Can High-Speed Rail Succeed in America?

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Ken Cedeno / Corbis

Passengers exit an Amtrak Acela at Union Station in Washington

Environmentalists came away from President Obama's first State of the Union address on Wednesday with mixed feelings. Yes, the President focused on the importance of investment in clean energy and energy efficiency as the best way to sustainably grow America's moribund economy, and he mentioned clean coal, biofuels and nuclear power (though not renewable energy), and he talked up the need to pass a "comprehensive energy and climate bill." But notably, he said nothing about putting a price on carbon — which is considered by most greens to be the key move to reduce global carbon emissions.

There was one part of the speech, however, that no green could fault: Obama's call for the creation of a high-speed rail system as a way to generate green jobs, enhance economic productivity and reduce carbon emissions. On Thursday, Jan. 28, the White House announced the awarding of $8 billion in stimulus funding to kick-start high-speed-rail projects and improve service in 13 corridors across the country. Obama and Vice President Joe Biden traveled to Tampa, Fla., to announce the projects, which include the construction of an 84-mile high-speed track from Tampa to Orlando.

"We want to start looking deep into the 21st century and say to ourselves, There's no reason why other countries can build high-speed rail lines and we can't," Obama told a crowd in a University of Tampa arena. "Right here in Tampa, we're building the future."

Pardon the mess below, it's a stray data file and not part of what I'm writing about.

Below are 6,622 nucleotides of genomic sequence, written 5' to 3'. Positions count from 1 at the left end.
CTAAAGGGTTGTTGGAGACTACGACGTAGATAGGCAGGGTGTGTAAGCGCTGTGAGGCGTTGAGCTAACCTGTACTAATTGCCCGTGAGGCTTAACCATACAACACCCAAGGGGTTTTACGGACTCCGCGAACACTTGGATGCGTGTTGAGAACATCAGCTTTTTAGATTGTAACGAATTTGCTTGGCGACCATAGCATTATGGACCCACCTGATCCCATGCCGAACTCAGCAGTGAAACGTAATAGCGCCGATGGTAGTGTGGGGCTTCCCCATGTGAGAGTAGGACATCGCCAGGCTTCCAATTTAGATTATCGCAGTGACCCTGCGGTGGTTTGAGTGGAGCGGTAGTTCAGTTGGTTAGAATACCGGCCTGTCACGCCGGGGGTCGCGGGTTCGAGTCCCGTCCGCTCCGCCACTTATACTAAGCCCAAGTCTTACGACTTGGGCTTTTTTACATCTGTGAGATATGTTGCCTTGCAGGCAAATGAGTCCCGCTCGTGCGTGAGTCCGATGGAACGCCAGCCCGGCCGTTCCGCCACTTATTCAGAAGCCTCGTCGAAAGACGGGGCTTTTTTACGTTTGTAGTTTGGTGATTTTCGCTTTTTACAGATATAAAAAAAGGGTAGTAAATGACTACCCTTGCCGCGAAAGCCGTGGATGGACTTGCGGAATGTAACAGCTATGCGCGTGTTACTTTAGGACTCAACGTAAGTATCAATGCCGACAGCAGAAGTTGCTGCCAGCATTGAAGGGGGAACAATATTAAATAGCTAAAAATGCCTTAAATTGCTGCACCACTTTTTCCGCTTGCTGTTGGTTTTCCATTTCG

That's a nice sentiment, but America's antiquated rail system will have to advance a long way just to make it to the present, let alone the future. U.S. intercity railroads are a laughingstock compared with those in most other developed nations — and, increasingly, even those in developing nations like China, which is investing more than $300 billion to build more than 16,000 miles of high-speed track by 2020.

Today you can travel the 250 miles from Paris to Lyon on the high-speed TGV in two hours. Covering a similar distance from Philadelphia to Boston takes some five hours, and that's on an Amtrak Acela train, the closest thing the U.S. has to high-speed rail. "Every other major industrialized nation has recognized that high-speed rail is key to economic growth and mobility," says Petra Todorovich, director of the America 2050 program at the Regional Planning Association. "It's time for America to realize that as well."

When the White House announced last spring that it would allocate billions of stimulus dollars to high-speed-rail projects, states submitted 45 applications for more than $50 billion in aid. In the end, the Federal Railroad Administration decided to distribute $8 billion in funding to 31 states, with the biggest single grants going to California ($2.3 billion) and Florida ($1.3 billion).